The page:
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According to Patricia Janis Broder, “In 1915, Fraser received the most important commission of his career—The End of the Trail for the San Francisco Exposition…. Probably the most famous sculpture of the American West … The End of the Trail dramatizes the absolute despair of the American Indian at the final loss of his native land.”

James Earle Fraser stated, “I lived in the Indian country of Dakota, in the land that belonged to the Indians, and I saw them in their villages, crossing the prairies on their hunting expeditions. Often they stopped beside our ranch house; and camped and traded rabbits and other game for chickens. They seemed very happy until the order came to place them on reservations. One group after another was surrounded by soldiers and herded beyond the Missouri River. I realized [sic] that they were always being sent farther West, and I often heard my father say that the Indians would some day be pushed into the Pacific Ocean.”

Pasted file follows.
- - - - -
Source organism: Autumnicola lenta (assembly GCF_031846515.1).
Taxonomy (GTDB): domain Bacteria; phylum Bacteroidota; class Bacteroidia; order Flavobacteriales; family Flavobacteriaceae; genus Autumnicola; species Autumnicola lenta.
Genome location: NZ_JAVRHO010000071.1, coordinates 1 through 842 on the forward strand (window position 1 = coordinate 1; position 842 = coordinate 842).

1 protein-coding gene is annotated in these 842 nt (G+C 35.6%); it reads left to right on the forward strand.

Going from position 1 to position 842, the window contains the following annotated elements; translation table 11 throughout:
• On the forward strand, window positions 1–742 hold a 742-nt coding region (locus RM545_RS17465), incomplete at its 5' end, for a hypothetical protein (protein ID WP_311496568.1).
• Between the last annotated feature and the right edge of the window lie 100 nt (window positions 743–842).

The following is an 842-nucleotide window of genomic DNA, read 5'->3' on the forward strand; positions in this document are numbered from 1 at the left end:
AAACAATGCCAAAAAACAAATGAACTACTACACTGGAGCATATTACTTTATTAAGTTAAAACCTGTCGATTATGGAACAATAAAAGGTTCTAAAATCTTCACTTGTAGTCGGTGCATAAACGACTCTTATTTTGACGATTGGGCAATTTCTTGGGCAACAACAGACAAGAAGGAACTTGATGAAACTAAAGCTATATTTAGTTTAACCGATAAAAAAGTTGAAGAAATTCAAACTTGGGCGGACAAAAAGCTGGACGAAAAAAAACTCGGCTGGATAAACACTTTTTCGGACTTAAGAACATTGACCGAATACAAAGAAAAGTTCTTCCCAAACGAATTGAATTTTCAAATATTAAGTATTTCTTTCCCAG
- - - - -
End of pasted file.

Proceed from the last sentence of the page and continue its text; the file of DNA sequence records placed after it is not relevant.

The Artist
John and Betty Rochovansky, Westport, Connecticut, circa 1953
Present owner, by descent

Dean Krakel, End of the Trail, The Odyssey of a Statue (Norman, OK: University of Oklahoma Press, 1973), example illustrated, page 10
Patricia Janis Broder, Bronzes of the American West (New York, NY: Harry N. Abrams, Inc., 1974), plates 178-85 and 489, example illustrated

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